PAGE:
The UK's ‘Cash & Carry’ grocery wholesaling trade was first reported as starting in June 1957 with the opening of Vye and Son in Ramsgate, a subsidiary of the Home & Colonial Group. But Lawrence Batley is widely accredited as the originator of the concept in the UK and in April 1958, L. Batley & Co. of Huddersfield opened a large 30,000 sq. ft. modern cash & carry warehouse which was by far the biggest of its kind to date.
The industry continued to flourish throughout the 1960's and 70's and the term ‘cash & carry’ grew to include other consumable items such as wines, drinks, building products, imported food products and even car parts! By the 1980's the towns and cities throughout the UK were being very well served by chains and networks of service businesses calling themselves ‘cash & carrys’. Some were trade only wholesale outlets, whilst others provided their products to the general public. Today we are all able to access products and services through cash & carrys covering the whole of the UK. The term implies that goods are ‘carried out’ and paid for by ‘cash’. In essence that is still the relative notion but obviously payment methods have been radically improved with more modern payment systems becoming available and the goods are often delivered in ever more user friendly ways. However, customers still do account for self collection of 75% of goods being retailed from cash & carrys and the most popular means of collection is still by the use of the time honored cash & carry truck. The customer collects a truck from the front of the premises then proceeds to push it around the aisles whilst stacking and loading up their required provisions before moving to the payment tills. The whole process is completed when the truck is unloaded into the customer’s car or van.
So, what is a cash & carry truck? Well, there are several types available on the market today. The two most popular are the hinged platform type that allows trucks to be ‘nested’ when not in use, thus saving on floor space The other is the narrow aisle truck that is designed for use in confined areas whilst moving around tight aisle spaces. Both are very credible, well tested designs. There are however, pitfalls when buying trucks for your customers to use. There is nothing worse than providing a fleet of trucks that turn out to be a user’s nightmare. Customers will remember the quality of your trucks but more so the difficulties that they experience if they are not best suited to the task. You will hear the usual comments: “My truck moves like a crab” or “It’s easier to push an elephant up a slide than it is to push this truck”. The last thing you need are customers who associate your cash & carry with having trucks/trolleys that are impossible to use effectively.
The main points you need to consider are:
- The design of the truck needs to be engineered with the maximum loading capacity considered. Trucks are often made with say a capacity of 350kg only to find that when fully laden over 500kg would be more appropriate for use.
- The platform size of the truck needs to match the type of products that are being carried and of course suited to being pushed and pulled around by one average sized person. We often see trucks that are so big in size that the customer can not even move them once they are stacked up with goods. As a general rule the platform size should not exceed 1600 x 800mm.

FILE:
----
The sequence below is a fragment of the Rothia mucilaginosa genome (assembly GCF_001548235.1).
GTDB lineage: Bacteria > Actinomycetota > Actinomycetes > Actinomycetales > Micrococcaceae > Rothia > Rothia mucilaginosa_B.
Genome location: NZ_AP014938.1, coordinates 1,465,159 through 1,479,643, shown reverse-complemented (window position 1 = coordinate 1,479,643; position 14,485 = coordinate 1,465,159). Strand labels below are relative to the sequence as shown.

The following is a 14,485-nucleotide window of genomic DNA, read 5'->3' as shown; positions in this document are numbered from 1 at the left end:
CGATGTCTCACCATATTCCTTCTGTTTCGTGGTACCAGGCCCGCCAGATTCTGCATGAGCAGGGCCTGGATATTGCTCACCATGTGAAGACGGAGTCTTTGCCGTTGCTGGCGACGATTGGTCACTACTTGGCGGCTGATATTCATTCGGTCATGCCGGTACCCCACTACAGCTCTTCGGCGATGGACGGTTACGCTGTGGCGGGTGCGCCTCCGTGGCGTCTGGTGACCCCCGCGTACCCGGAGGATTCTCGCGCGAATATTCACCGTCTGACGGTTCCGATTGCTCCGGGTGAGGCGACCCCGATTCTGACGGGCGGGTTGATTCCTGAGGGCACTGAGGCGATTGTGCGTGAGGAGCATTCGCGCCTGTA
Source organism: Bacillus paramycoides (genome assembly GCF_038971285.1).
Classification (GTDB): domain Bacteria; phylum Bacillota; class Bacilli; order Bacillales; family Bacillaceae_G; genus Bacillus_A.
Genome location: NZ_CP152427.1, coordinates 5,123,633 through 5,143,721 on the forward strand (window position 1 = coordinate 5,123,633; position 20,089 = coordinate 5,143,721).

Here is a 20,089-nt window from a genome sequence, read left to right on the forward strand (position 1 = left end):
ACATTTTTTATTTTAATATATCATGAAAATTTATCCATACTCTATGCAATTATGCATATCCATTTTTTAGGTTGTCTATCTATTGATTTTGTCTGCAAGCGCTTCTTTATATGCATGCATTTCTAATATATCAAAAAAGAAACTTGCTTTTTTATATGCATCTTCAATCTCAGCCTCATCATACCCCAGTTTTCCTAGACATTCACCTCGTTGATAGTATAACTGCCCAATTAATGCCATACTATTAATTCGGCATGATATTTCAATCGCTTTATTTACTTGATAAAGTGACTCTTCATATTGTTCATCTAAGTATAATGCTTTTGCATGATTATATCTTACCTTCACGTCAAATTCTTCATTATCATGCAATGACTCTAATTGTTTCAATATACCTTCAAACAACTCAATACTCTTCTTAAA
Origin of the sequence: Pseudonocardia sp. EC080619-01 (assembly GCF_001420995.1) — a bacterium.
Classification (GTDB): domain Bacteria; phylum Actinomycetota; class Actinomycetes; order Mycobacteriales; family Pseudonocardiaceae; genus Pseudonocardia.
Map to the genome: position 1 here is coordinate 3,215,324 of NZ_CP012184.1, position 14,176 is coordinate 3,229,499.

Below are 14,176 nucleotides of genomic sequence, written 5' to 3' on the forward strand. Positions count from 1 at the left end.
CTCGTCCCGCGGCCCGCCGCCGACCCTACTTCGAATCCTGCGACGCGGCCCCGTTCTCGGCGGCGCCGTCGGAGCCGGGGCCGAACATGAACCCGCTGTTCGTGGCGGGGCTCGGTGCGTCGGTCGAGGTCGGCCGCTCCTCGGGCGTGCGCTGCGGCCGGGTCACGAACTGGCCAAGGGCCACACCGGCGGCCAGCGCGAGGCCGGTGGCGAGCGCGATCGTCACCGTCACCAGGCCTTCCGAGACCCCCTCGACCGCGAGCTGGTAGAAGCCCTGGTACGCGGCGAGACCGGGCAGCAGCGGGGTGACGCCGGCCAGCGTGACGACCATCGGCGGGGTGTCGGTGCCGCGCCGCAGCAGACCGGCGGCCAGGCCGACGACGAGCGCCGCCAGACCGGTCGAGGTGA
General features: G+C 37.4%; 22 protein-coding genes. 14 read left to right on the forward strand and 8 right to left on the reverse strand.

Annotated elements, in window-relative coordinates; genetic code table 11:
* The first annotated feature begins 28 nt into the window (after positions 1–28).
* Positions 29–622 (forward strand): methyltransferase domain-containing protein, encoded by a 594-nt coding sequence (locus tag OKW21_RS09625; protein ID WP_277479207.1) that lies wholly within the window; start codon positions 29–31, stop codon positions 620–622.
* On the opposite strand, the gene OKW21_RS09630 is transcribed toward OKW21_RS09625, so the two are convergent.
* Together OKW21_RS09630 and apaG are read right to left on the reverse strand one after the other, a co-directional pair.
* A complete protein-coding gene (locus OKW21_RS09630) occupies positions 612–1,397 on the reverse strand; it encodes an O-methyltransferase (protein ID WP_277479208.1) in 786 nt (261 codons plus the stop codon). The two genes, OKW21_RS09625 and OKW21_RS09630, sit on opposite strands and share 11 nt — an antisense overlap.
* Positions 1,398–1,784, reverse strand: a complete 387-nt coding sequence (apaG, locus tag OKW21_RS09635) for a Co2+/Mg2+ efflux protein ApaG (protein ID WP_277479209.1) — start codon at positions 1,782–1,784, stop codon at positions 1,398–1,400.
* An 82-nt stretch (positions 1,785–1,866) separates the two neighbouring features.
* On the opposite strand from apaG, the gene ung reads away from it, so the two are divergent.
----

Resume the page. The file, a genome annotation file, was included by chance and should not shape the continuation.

- The type, quality and design of the wheeling system is very important. Again, we often see very poor quality wheels and castors fitted to cash & carry trucks/trolleys. Often these type of trucks are initially cheap and seem like a great buy, but as soon as they start to be used or become slightly worn then the inherent problems of bad wheeling and poor quality frames will immediately show up. The type of wheel needs to suit the floor and the environment that the truck is being used in. This is best arrived at by discussing the requirement with an expert who has many years of experience in supplying cash & carry trucks/trolleys.
- The subject of wheeling is one where there has been much debate. Some cash & carry outlets prefer nylon wheels. They certainly can be easier to move the truck or trolley around on, provided of course that the floor is nice and flat. If there are holes, bumps or cracks then nylon wheels will not be suitable and they are also very noisy which may not be preferable in more residential areas. Rubber wheels are much quieter but under load they tend to ‘spread’ and this means that friction will restrict the easy movement of the trucks. Polyurethane tyres are generally best suited for cash & carry trucks but are not great when dealing with any curb stones that you may have around your car park. It may also be a good idea to purchase castors that are fitted with threadguards as they will help to protect the wheels from getting jammed up with waste string, packaging materials and/or other plastics. So in short, you need to consider all of the restrictions around your site and seek advice from the supplier before buying.
- The distance over which the trucks are being used (including the run out to the car park) must be considered. The wrong type of wheeling or truck design can make a simple loading/unloading task much more arduous. Please seek help so you can then invest wisely!
- Make sure that you back up your purchase with a sound maintenance and repair schedule. This will help to protect your investment and ensure that your customers are not left with trucks that only have 3 wheels working!